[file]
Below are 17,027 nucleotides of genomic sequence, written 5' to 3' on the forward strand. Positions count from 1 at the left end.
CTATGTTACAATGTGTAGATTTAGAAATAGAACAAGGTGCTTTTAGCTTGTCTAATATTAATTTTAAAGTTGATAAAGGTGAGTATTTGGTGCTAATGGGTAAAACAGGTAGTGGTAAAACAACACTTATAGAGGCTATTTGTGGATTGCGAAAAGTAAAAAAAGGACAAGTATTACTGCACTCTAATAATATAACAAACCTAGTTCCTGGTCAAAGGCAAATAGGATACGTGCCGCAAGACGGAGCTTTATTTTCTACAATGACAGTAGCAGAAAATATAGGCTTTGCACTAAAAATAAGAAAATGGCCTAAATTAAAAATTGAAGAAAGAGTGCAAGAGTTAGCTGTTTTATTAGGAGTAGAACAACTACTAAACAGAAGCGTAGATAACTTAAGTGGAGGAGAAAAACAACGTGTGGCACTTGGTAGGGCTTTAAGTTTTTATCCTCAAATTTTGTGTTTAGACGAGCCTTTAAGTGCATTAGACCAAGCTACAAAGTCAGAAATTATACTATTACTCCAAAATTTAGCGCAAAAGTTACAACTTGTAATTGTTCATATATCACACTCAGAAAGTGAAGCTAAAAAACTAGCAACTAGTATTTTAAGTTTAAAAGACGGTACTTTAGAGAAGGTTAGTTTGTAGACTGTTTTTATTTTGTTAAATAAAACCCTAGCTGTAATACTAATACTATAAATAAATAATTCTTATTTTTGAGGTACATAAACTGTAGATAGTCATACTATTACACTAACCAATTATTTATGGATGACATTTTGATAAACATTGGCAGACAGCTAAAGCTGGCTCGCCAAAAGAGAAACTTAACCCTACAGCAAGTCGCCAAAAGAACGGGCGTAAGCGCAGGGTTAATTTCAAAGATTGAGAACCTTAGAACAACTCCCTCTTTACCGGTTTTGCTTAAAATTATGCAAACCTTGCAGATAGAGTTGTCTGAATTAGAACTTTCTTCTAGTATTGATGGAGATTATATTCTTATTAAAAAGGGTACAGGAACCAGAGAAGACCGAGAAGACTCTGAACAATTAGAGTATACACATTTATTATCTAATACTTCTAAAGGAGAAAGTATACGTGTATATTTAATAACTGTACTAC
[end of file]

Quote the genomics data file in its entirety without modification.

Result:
Below are 17,027 nucleotides of genomic sequence, written 5' to 3' on the forward strand. Positions count from 1 at the left end.
CTATGTTACAATGTGTAGATTTAGAAATAGAACAAGGTGCTTTTAGCTTGTCTAATATTAATTTTAAAGTTGATAAAGGTGAGTATTTGGTGCTAATGGGTAAAACAGGTAGTGGTAAAACAACACTTATAGAGGCTATTTGTGGATTGCGAAAAGTAAAAAAAGGACAAGTATTACTGCACTCTAATAATATAACAAACCTAGTTCCTGGTCAAAGGCAAATAGGATACGTGCCGCAAGACGGAGCTTTATTTTCTACAATGACAGTAGCAGAAAATATAGGCTTTGCACTAAAAATAAGAAAATGGCCTAAATTAAAAATTGAAGAAAGAGTGCAAGAGTTAGCTGTTTTATTAGGAGTAGAACAACTACTAAACAGAAGCGTAGATAACTTAAGTGGAGGAGAAAAACAACGTGTGGCACTTGGTAGGGCTTTAAGTTTTTATCCTCAAATTTTGTGTTTAGACGAGCCTTTAAGTGCATTAGACCAAGCTACAAAGTCAGAAATTATACTATTACTCCAAAATTTAGCGCAAAAGTTACAACTTGTAATTGTTCATATATCACACTCAGAAAGTGAAGCTAAAAAACTAGCAACTAGTATTTTAAGTTTAAAAGACGGTACTTTAGAGAAGGTTAGTTTGTAGACTGTTTTTATTTTGTTAAATAAAACCCTAGCTGTAATACTAATACTATAAATAAATAATTCTTATTTTTGAGGTACATAAACTGTAGATAGTCATACTATTACACTAACCAATTATTTATGGATGACATTTTGATAAACATTGGCAGACAGCTAAAGCTGGCTCGCCAAAAGAGAAACTTAACCCTACAGCAAGTCGCCAAAAGAACGGGCGTAAGCGCAGGGTTAATTTCAAAGATTGAGAACCTTAGAACAACTCCCTCTTTACCGGTTTTGCTTAAAATTATGCAAACCTTGCAGATAGAGTTGTCTGAATTAGAACTTTCTTCTAGTATTGATGGAGATTATATTCTTATTAAAAAGGGTACAGGAACCAGAGAAGACCGAGAAGACTCTGAACAATTAGAGTATACACATTTATTATCTAATACTTCTAAAGGAGAAAGTATACGTGTATATTTAATAACTGTACTAC